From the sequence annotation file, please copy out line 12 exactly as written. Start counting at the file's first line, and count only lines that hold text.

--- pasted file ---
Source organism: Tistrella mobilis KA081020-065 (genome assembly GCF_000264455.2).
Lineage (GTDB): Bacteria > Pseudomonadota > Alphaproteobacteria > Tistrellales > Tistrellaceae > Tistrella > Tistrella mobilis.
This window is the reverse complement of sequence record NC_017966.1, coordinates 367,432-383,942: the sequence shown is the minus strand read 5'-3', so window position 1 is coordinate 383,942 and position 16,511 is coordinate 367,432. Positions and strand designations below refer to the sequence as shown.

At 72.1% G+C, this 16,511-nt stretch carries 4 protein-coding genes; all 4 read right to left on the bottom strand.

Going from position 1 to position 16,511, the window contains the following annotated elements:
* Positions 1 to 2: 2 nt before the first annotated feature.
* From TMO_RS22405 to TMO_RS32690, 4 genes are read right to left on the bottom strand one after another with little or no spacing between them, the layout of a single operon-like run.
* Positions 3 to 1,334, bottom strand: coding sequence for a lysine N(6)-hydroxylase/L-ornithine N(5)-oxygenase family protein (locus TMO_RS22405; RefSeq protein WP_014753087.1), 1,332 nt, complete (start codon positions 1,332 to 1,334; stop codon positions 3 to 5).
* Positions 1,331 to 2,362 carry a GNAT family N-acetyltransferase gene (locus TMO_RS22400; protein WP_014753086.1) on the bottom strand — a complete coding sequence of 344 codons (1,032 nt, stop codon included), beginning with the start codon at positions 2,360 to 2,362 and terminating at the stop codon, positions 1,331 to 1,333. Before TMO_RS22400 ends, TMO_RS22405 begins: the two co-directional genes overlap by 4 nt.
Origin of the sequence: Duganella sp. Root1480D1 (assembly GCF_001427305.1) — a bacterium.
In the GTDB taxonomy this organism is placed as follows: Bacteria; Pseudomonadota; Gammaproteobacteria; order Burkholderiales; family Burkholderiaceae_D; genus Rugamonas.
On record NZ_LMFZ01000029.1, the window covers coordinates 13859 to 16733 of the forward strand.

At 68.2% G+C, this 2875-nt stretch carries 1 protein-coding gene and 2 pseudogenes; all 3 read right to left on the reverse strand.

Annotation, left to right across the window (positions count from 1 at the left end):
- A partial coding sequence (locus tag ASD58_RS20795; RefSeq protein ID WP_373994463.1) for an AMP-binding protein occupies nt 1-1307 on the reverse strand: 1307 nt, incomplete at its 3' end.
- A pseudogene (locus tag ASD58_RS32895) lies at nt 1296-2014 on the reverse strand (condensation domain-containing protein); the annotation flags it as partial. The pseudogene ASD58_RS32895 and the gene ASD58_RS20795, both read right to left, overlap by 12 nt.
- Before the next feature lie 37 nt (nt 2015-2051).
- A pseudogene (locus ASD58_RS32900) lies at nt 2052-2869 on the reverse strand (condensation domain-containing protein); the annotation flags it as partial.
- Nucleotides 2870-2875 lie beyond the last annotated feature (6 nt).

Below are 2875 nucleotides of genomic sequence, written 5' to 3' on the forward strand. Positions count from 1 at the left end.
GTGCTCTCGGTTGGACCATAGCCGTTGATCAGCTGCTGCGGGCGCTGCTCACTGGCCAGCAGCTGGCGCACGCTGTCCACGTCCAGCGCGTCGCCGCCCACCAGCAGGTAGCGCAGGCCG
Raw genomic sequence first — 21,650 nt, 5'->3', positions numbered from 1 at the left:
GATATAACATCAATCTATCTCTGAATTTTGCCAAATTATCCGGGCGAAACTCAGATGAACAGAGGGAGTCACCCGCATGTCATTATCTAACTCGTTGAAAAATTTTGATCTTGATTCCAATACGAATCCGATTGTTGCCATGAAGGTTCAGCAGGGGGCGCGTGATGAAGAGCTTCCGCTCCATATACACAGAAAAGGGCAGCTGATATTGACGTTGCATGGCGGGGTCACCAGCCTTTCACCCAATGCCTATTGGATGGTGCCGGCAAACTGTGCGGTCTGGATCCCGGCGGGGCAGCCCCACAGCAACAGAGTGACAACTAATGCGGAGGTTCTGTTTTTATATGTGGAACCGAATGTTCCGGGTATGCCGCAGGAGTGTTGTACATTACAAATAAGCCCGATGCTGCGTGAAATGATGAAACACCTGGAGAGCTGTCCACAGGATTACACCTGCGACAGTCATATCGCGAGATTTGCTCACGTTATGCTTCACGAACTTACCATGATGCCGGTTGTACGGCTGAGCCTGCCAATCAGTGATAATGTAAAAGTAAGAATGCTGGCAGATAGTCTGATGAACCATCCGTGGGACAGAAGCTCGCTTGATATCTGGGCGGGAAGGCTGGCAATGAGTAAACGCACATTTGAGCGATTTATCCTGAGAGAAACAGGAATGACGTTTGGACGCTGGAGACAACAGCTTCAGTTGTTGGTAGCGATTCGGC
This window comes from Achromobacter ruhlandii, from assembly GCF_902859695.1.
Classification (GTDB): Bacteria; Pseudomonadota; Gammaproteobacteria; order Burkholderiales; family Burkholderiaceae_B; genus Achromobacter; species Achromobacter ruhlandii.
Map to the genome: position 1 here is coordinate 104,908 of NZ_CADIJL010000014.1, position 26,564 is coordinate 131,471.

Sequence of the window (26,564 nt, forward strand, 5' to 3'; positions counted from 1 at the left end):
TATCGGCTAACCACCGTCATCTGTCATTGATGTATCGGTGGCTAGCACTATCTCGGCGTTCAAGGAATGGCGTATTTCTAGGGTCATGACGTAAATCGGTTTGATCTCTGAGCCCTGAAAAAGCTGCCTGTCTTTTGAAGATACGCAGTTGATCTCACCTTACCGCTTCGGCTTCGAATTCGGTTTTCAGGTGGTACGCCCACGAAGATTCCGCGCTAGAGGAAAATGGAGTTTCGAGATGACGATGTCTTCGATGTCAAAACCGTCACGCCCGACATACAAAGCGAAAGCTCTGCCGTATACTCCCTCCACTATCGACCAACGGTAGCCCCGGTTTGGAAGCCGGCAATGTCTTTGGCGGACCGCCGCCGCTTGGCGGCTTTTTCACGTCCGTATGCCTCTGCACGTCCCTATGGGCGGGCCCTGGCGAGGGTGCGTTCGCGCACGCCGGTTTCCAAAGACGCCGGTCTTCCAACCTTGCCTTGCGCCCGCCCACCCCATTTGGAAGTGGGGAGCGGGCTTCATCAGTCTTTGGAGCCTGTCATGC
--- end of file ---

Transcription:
On record NZ_LMFZ01000029.1, the window covers coordinates 13859 to 16733 of the forward strand.